Recent Attacks Suggest the Three Ransomware Groups Are Sharing Playbooks or Affiliates
Sophos, a renowned global pioneer in cybersecurity innovation and service delivery, has unveiled fresh discoveries about the interconnections among prominent ransomware factions over the preceding year. This revelation comes through their report titled “Clustering Attacker Behavior Reveals Hidden Patterns,” focusing particularly on the Royal ransomware group. Spanning a three-month period commencing in January 2023, Sophos X-Ops undertook an extensive investigation into four distinct ransomware assaults: one involving Hive, two by Royal, and the other by Black Basta.
Striking parallels between these attacks were observed. Notably, even though Royal is known for its secretive nature and avoidance of soliciting affiliates through underground channels, meticulous resemblances in the forensic aspects of these incidents imply a sharing of affiliates or highly specialized technical insights across these groups. Sophos is actively monitoring and documenting these attacks as a “cluster of threat activity,” offering defenders the advantage of expediting detection and response times.
Andrew Brandt, a principal researcher at Sophos, remarked, “The ransomware-as-a-service model often entails some overlap in tactics, techniques, and procedures [TTPs] among various ransomware collectives. However, the level of granularity in these instances is quite remarkable. These exceedingly specific, distinctive behaviours suggest a heavier reliance on affiliates by the Royal ransomware group than previously perceived. The new insights we’ve garnered about Royal’s collaboration with affiliates and potential associations with other entities underscore the significance of Sophos’ comprehensive forensic inquiries.”
These distinctive resemblances encompass the utilization of identical usernames and passwords during system breaches, dispatching the ultimate payload within a .7z archive named after the targeted organization, and implementing commands on infected systems via identical batch scripts and files.
Sophos X-Ops’ diligent investigation encompassed a quarter of a year, during which they delved into four ransomware assaults. The series initiated with the Hive ransomware incident in January 2023, succeeded by Royal’s operations in February and March 2023, and subsequently, Black Basta’s activities in March. Notably, a significant portion of Hive’s operations were dismantled by the FBI towards the conclusion of January, potentially prompting Hive’s affiliates to seek alternative avenues, such as aligning with Royal and Black Basta. This scenario elucidates the parallels in subsequent ransomware attacks.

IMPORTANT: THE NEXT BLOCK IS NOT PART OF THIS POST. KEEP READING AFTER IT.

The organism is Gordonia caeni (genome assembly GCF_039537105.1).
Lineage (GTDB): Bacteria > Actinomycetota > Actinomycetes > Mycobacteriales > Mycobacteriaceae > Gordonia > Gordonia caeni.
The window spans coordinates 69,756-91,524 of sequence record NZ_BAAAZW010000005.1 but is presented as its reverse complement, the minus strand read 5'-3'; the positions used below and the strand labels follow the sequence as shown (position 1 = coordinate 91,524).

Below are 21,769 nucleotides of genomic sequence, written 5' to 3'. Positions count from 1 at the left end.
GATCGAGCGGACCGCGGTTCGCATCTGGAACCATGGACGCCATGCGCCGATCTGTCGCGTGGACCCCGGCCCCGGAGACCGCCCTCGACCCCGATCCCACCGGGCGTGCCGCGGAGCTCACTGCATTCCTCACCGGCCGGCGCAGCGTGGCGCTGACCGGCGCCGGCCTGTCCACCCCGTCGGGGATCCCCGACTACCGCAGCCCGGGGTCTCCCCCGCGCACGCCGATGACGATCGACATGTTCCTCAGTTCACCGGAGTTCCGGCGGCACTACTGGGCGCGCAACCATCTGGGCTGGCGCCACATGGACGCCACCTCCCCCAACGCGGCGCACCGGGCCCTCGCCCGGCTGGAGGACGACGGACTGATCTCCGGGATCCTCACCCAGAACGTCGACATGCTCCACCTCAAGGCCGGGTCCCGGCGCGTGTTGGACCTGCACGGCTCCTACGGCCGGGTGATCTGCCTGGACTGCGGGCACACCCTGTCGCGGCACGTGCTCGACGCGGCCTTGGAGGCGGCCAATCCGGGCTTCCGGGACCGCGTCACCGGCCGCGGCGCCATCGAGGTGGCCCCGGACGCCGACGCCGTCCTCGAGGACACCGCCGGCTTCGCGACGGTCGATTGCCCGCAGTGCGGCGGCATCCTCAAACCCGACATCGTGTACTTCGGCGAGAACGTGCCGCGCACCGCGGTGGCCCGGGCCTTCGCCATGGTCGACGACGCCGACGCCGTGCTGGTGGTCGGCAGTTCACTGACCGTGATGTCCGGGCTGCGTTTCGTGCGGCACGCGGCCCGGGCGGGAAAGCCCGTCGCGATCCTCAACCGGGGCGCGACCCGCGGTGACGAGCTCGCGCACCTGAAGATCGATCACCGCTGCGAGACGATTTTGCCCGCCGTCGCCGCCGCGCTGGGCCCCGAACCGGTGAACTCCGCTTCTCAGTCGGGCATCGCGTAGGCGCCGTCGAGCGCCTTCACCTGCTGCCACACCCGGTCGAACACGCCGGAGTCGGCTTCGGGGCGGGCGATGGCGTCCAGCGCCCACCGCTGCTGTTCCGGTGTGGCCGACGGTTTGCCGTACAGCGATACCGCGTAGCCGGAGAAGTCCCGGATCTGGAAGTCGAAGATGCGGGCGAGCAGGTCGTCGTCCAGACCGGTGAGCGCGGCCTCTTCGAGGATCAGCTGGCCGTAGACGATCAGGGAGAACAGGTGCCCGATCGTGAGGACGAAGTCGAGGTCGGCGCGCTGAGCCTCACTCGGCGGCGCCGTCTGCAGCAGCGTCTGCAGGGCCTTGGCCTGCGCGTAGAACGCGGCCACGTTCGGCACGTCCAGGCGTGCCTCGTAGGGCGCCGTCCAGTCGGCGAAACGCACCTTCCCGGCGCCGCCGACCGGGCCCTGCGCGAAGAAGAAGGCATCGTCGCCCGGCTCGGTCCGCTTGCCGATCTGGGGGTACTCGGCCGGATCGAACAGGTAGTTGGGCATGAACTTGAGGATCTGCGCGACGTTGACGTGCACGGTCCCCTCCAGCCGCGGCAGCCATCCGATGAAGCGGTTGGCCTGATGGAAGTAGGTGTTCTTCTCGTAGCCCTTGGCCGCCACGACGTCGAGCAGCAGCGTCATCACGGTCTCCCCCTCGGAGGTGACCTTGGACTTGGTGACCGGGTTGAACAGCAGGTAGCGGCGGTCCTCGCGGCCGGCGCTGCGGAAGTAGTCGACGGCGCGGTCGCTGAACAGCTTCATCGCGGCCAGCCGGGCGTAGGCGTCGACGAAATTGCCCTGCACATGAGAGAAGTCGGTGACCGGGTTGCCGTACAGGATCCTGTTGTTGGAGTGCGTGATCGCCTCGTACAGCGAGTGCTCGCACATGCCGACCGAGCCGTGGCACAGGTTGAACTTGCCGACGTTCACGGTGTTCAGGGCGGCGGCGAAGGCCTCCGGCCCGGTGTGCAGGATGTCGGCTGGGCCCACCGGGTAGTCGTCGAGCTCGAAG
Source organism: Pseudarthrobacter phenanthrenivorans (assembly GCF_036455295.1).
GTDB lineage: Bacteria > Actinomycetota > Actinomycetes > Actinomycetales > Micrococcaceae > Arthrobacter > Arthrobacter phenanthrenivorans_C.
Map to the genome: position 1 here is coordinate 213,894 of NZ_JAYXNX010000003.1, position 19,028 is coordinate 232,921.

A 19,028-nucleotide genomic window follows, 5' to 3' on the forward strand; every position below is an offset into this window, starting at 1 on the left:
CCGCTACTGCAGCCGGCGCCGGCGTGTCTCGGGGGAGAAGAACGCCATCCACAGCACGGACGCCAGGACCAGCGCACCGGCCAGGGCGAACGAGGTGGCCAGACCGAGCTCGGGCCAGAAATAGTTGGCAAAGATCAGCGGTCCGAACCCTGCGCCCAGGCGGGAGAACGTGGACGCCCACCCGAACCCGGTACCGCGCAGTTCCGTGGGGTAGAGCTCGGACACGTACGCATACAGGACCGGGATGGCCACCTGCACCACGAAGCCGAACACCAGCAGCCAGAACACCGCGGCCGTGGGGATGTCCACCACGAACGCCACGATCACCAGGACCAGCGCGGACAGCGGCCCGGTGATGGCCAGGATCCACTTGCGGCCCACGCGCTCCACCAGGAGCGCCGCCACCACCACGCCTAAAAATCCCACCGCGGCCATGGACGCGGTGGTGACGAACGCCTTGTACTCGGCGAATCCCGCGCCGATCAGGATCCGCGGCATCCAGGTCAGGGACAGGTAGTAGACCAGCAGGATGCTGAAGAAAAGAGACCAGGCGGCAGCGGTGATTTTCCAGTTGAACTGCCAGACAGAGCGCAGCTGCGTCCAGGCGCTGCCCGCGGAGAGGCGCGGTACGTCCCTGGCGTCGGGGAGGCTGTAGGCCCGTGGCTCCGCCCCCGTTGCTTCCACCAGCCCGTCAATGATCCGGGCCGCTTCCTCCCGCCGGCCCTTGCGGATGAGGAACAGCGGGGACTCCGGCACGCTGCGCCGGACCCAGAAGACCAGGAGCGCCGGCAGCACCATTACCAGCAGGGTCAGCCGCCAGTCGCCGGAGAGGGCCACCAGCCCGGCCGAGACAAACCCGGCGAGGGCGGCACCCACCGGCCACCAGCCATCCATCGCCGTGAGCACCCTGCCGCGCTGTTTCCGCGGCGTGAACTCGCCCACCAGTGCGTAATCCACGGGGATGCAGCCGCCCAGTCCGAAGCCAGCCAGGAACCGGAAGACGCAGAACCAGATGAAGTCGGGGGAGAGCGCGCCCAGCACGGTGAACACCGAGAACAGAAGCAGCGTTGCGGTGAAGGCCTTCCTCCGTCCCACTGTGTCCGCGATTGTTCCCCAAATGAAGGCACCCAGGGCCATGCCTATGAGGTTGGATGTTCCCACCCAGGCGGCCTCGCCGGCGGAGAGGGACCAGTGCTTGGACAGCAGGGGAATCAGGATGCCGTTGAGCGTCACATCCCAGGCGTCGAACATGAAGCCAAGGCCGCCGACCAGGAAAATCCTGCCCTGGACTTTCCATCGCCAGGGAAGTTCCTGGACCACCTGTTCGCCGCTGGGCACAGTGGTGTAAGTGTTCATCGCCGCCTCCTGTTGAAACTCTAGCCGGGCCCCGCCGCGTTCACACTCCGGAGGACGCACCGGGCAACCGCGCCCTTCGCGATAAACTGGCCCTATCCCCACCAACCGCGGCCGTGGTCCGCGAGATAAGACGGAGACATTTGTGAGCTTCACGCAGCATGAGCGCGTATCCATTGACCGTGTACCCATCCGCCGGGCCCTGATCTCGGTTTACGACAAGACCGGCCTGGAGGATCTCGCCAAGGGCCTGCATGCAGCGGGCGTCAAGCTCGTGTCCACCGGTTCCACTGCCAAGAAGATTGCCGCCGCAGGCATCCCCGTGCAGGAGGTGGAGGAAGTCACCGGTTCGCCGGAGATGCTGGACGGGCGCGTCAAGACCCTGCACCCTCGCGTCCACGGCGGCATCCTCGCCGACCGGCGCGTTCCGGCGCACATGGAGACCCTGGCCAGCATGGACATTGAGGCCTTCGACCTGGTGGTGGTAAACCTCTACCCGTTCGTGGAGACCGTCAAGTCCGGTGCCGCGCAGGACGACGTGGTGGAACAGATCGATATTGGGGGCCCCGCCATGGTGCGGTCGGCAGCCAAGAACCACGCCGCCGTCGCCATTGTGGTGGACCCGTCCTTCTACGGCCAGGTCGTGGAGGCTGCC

Given the striking commonalities discerned in these attacks, Sophos X-Ops commenced monitoring all four ransomware incidents as a unified cluster of threat activities.
Brandt emphasized, “Although threat activity clusters can serve as stepping stones toward attribution, excessive focus on the ‘who’ behind an attack can inadvertently overlook crucial opportunities to bolster defenses. A deep comprehension of highly specific attacker behaviours empowers managed detection and response teams to swiftly counter ongoing attacks. Furthermore, it aids security providers in crafting more potent safeguards for clients. By grounding protections in observed behaviours, the identity of the assailant—be it Royal, Black Basta, or any other—becomes immaterial; potential victims are equipped with the necessary security measures to thwart subsequent attacks displaying similar distinctive traits.”
For additional details on these ransomware incidents, refer to the article titled “Clustering Attacker Behavior Reveals Hidden Patterns,.”